Earlier this year, Collins claims, Allen left a single red rose on her desk and kissed her in a stairwell at the prosecutor’s office “without invitation.”

On other occasions, she said, he entered her apartment without permission, called her cell phone repeatedly and went into her office so often she had to lock the door to keep him out.

And when she began a job in a different department, Collins claims, Allen forced her to keep an office near his own.

Collins started work at the prosecutor’s office in June 1999 as an intern while attending law school at the University of Cincinnati. She later became a clerk in the office and was hired as an assistant prosecutor in 2001, a job she still holds.

Before going to work for Allen, Collins worked at The Cincinnati Enquirer as a news aide from 1991 to 1998, performing mostly clerical duties. Her personnel file at the prosecutor’s office contained no reprimands or disciplinary action.

Collins, who has a teenage son, married another man Nov. 1, 2003, but got a divorce last month. Freking said Allen attempted to continue his relationship with her even after she was married.

He said Collins filed the lawsuit because she knew of no other way to stop what she said were unwanted advances. He said she considered going to the police to report she was being harassed but feared that Allen, a former police officer, would interfere.

Freking said Collins also was hesitant to file an internal complaint because those complaints are handled by the prosecutor’s office, which Allen runs. Some county officeholders send complaints to the county personnel department, but they are not required to do so.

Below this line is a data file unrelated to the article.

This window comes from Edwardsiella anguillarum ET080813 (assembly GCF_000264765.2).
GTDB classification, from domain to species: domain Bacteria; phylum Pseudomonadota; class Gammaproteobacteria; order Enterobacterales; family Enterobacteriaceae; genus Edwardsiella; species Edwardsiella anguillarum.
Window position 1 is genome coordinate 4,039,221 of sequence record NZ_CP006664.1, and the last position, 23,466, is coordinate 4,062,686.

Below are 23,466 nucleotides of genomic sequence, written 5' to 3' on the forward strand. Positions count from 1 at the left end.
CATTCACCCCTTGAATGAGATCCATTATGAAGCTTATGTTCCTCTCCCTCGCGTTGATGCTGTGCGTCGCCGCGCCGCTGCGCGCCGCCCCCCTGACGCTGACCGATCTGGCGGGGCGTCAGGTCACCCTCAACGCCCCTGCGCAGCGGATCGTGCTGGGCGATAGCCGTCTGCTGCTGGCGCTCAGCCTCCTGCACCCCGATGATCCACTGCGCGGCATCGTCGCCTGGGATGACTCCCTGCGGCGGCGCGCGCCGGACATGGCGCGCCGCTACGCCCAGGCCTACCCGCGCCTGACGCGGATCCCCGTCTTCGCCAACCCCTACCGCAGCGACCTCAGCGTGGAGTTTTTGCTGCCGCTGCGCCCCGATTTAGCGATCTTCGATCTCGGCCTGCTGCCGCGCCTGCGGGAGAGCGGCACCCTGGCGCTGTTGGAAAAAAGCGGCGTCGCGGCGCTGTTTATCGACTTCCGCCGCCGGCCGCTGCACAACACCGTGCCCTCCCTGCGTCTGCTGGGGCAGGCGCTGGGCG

Collins gave a written complaint to her supervisor Aug. 12.

“She made the decision with a lot of fear and trepidation,” Freking said.

That complaint led to talks with Allen about a possible out-of-court settlement. But when those discussions went nowhere, Freking said, Collins opted to sue.

Hawkins said Allen knew a suit was possible when he admitted the affair Wednesday but was shocked by the allegations. He said the relationship had remained amicable since it ended and that Allen loaned Collins $500 this summer.

“He thought he was helping a friend,” Hawkins said

Cincinnati Post: As Hamilton County Prosecutor Mike Allen fought back Thursday against a federal lawsuit accusing him of sexual harassment of a female subordinate, Hamilton County commissioners called for an independent investigation into the allegations.

The allegations, in a federal civil suit filed Thursday by assistant prosecutor Rebecca Collins, include Allen summoning her “frequently” to his prosecutor’s office for sex, kissing her without permission in a stairwell of their building and often visiting her Blue Ash home where he refused to leave until they had sex.

Allen’s accuser • Rebecca Lynn Collins, the woman accusing Hamilton County Prosecutor Mike Allen of sexual harassment and discrimination, is a twice-married single mother who filed the complaint two weeks after her last marriage legally ended.

“(Collins) believed she had no choice but to obey Defendant Allen’s demands for sexual favors,” the suit notes.